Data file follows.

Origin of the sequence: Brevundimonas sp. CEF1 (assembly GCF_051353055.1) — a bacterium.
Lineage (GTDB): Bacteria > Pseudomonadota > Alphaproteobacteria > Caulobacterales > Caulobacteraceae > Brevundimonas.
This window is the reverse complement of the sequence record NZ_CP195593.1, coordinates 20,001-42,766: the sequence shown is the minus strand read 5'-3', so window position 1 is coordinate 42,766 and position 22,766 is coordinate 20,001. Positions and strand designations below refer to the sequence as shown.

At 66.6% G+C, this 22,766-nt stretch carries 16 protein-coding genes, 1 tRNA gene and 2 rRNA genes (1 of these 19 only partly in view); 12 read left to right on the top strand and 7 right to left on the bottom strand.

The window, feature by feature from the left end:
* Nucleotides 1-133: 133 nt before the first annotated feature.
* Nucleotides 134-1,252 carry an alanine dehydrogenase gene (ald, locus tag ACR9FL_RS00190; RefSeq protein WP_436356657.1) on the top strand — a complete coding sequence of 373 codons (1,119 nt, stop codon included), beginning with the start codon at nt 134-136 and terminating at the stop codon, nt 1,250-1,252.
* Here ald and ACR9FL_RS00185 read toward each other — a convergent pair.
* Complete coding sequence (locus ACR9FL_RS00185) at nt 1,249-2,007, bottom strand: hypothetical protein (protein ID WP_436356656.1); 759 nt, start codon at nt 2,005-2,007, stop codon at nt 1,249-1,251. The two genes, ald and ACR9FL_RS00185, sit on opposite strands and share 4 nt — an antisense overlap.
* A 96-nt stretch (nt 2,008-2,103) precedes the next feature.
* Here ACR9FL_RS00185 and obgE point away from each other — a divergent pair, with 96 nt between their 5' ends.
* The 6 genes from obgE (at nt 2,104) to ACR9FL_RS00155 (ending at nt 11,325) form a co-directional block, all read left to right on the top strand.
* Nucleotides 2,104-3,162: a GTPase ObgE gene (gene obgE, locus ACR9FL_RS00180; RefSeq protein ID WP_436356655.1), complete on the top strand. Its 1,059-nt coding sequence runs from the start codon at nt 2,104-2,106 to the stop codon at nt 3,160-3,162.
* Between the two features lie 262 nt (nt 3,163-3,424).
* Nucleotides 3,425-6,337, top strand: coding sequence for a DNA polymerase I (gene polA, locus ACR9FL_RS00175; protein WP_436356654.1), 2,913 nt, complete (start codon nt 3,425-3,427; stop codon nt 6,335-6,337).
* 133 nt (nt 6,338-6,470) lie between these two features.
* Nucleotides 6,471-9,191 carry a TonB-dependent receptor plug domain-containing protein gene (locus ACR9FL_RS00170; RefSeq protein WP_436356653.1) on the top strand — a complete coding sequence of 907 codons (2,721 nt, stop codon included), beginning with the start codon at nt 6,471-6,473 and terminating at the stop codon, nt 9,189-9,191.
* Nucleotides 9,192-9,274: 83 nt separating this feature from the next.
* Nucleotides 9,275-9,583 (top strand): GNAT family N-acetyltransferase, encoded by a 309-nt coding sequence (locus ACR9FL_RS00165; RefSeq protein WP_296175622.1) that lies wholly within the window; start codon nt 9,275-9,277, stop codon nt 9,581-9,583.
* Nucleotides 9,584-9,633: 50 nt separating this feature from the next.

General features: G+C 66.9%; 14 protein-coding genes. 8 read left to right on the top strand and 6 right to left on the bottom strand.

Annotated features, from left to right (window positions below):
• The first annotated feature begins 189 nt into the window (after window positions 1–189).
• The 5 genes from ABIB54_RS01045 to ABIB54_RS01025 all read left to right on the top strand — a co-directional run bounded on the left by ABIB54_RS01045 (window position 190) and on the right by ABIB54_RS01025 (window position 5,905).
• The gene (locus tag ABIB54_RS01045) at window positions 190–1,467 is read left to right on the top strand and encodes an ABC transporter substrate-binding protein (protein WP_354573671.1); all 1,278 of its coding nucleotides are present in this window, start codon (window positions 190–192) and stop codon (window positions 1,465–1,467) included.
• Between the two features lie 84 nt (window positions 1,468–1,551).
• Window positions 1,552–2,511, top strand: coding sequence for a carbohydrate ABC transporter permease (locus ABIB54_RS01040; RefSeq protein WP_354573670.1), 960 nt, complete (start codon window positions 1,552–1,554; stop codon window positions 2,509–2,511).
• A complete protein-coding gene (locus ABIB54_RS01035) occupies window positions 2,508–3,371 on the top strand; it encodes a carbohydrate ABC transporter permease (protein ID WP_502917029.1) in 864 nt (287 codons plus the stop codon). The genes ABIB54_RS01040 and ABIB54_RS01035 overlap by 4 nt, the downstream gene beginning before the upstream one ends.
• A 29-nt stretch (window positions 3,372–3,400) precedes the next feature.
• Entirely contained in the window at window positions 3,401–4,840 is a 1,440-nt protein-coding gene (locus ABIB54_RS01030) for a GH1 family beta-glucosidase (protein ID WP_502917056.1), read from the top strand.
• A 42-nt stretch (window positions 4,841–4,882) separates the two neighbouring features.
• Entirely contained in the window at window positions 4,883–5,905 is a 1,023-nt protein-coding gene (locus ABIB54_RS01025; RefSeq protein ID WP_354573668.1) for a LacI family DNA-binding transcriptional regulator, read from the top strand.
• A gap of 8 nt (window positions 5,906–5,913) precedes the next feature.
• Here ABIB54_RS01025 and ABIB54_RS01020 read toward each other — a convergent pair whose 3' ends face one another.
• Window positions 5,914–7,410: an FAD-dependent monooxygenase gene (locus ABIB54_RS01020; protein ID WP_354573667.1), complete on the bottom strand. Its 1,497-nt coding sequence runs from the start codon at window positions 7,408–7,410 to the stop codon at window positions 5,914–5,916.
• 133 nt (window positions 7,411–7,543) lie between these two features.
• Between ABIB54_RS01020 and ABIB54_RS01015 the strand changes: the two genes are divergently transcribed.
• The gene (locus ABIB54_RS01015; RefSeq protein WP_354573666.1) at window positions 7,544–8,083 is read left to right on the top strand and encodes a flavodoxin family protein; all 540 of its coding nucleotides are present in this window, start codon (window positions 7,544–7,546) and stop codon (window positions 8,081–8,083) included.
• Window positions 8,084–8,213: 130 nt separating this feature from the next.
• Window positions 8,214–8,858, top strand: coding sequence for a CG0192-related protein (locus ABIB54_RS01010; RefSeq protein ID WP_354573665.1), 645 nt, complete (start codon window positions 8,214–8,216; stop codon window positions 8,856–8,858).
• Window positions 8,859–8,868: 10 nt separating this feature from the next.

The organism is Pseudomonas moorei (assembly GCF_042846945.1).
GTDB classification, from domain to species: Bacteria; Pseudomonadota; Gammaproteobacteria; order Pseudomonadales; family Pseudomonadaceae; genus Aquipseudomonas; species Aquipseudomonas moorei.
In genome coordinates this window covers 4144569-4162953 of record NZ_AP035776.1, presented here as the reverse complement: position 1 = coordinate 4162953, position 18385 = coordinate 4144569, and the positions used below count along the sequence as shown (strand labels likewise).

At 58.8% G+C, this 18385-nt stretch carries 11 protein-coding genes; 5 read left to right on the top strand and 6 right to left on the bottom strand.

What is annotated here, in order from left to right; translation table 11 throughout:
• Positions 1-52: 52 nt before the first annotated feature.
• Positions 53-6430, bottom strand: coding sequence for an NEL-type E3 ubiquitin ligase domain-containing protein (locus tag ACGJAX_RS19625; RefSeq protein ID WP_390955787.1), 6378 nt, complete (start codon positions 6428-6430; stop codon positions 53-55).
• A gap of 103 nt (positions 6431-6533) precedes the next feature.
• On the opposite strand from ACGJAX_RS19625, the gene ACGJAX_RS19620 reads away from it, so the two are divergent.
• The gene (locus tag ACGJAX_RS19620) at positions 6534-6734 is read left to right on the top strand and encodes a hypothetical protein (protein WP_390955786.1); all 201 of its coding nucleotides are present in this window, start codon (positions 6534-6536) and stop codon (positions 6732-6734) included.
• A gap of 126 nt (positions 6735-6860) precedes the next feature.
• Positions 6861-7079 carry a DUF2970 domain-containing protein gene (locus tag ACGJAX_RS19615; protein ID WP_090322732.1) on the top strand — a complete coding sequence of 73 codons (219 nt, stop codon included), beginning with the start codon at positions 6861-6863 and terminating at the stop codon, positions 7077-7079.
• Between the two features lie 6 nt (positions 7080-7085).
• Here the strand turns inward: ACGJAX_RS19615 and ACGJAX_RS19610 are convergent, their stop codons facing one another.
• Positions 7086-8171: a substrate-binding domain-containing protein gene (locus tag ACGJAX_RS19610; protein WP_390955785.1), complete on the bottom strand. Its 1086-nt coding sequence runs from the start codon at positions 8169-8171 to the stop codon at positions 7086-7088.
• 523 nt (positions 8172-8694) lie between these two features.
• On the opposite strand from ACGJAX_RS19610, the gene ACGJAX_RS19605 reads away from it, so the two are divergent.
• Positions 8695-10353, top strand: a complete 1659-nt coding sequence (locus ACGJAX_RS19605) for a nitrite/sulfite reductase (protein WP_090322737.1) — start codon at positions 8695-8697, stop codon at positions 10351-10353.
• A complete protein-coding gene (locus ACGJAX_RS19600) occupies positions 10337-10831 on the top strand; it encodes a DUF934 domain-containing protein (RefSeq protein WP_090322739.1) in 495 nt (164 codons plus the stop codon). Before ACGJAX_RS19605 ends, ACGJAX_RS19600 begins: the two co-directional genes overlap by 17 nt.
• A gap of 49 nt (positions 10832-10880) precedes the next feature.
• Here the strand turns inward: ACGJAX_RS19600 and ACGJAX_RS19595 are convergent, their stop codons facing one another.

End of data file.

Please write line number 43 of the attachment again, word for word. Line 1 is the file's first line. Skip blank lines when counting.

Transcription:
GTDB classification, from domain to species: Bacteria; Pseudomonadota; Gammaproteobacteria; order Pseudomonadales; family Pseudomonadaceae; genus Aquipseudomonas; species Aquipseudomonas moorei.